Yemen government, coalition vow to expel Al Houthi militia from Hodeida

Hodeida is Al Houthi’s major source of fund that fuels the war and a conduit for smuggling arms from Iran

Image Credit: AFP
A ship docked at Hodeidah seaport in Yemen. It is the last remaining major enclave of the Al Houthi militants.
Gulf News

Al Mukalla: Yemen’s western city of Hodeida is once again in the glare of media and public attention as the internationally-recognised government and the Saudi-led coalition threaten to oust Iran-backed Al Houthi militants from the strategic city, their remaining major enclave on the Red Sea.

The Yemen president, senior government officials and the Saudi-led coalition spokesperson have been speaking in chorus about bringing back the city of Hodeida to government’s control, confirming prospects of an imminent major offensive in the city. Supporters say that the offensive would stop Al Houthi’s major source of finance that fuels the war and will put an end to smuggling of arms from Iran. Critics predict a tough battle that would worsen the already grave humanitarian condition in the city.

Important location

For more than two decades, the city of Hodeida has been the country’s number one commercial hub because of its seaport where most goods come through. The province of Hodeida is famous for having a long coastline and vast agricultural land. Hodeida is divided into 26 district and hosts almost 11 per cent of Yemen population, according to official figures. Shortly after taking control of the capital, Sana’a, Al Houthis stormed Hodeida and its seaport and began sending huge revenues to their private coffers. Yemeni government and the coalition have repeatedly accused the rebels of turning the major seaport into an entry point for arms supplies from Iran and squandering billions of riyals in revenues by spending them on their military efforts.

Military pressure

Army commanders in Yemen say Yemen President Abd Rabbo Mansour Hadi has resisted pressure from many international powers to scrap the plan and alternatively engaged in talks with the rebels amid fears that the predicted military operation would put lives of thousands of civilians at risk.

“President Hadi has rejected many calls to put off the offensive. Soldiers are ready to attack the city, but waiting for the green light from the president,” Major Mohsen Khasrouf, the chief of Yemen’s Armed Forces Moral Guidance Department told Gulf News.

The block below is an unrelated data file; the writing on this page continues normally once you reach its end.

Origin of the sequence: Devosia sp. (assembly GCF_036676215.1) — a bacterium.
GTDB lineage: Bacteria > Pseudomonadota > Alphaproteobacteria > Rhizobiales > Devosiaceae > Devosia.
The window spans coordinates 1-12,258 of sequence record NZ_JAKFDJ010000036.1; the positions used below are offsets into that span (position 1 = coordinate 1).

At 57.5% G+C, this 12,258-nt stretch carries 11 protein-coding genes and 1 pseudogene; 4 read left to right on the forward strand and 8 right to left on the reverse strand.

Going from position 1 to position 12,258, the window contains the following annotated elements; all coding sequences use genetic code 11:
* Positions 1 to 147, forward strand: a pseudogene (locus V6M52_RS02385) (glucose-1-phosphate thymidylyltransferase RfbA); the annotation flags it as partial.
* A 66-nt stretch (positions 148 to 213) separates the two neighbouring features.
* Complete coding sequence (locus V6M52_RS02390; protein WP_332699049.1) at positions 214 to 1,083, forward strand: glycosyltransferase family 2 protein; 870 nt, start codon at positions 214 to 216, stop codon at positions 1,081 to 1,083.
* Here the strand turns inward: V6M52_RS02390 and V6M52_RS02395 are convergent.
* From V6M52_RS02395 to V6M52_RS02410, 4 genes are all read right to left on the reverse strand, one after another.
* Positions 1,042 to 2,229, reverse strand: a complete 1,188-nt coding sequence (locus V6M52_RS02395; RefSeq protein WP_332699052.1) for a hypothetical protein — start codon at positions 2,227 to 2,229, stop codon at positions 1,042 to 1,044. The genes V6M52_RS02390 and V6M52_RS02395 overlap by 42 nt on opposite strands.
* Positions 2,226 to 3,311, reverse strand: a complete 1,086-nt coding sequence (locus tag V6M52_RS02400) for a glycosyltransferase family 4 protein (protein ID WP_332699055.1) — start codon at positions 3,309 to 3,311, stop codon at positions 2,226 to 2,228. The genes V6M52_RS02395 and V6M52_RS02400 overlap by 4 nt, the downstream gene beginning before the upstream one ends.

On April 15, General Ahmed Assiri, the coalition spokesman, said in Paris that the only “sustainable” solution to Al Houthi mismanagement of Hodeida is to put it under the control of Yemen government. The United Nations has turned down a suggestion by the coalition to place the seaport under its supervision.

Khasrouf said that thousands of soldiers from Hodeida and other provinces have ended intensive military training in the army’s camps in Marib and they would be the core of the forces that would attack Hodeida. Supporters of the offensive say the liberation of the city would dry up Al Houthi’s major source of fund, end arms smuggling and push the rebels into accepting previous peace agreements.

In its last report that was released earlier this month, Abaad Centre for Strategic Studies, predicts that the offensive will be an extension of current Golden Arrow Operation and would “cut off major revenues” that stock up Al Houthi military operations across Yemen.

“It will also lead to curbing smuggling of Iranian-made arms to Al Houthi militia and securing the world maritime route in the Strait of Bab Al Mandab against missile and suicide attacks on commercial vessels and military ships that sail through the Red Sea.” the report said. The other sought outcome of the offensive is “maximising chances of peace in Yemen” by forcing the rebels into accepting UN Security Council resolution 2216 which obliges them to disarm and pull out of cities under their control, the report said.

Offensive

About the nature of the assault, military experts say government forces that are close in on Khokha, south of Hodeida, might meet in the city with other forces that are battling the rebels in Medi, north of Hodeida. Some military officers rule out this scenario, saying government forces would have to push Al Houthis from a large swathe of heavily mined areas before reaching Hodeida, which could take weeks if not months.

A senior security general who spoke to Gulf News on conditions of anonymity said that the most likely scenario is a heavy air bombardment on rebels’ positions to smooth the ground for government and coalition forces to make landfall from the coalition’s navy.

The Abbad Centre’s report said that the Al Houthis who have been weakened by a series of defeats on fronts would not confront the attacking forces. “Government and the Arab coalition can win the battle of Hodeida as they have trained military forces, advanced weapons, supply lines, airspace superiority and support from international powers,” the report noted.

Military critics argue that the coalition has given Al Houthi fighters enough time to prepare their defences, deploy new forces and plant floating landmines off the key seaport. Abbad responds that Al Houthis have no grass roots ties and mainly count on renegade army units loyal to ousted president to maintain their grip on the city.

As the argument goes on about the predicted offensive, analysts believe that the liberation of Hodeida could herald a turning point in the war against Al Houthi.

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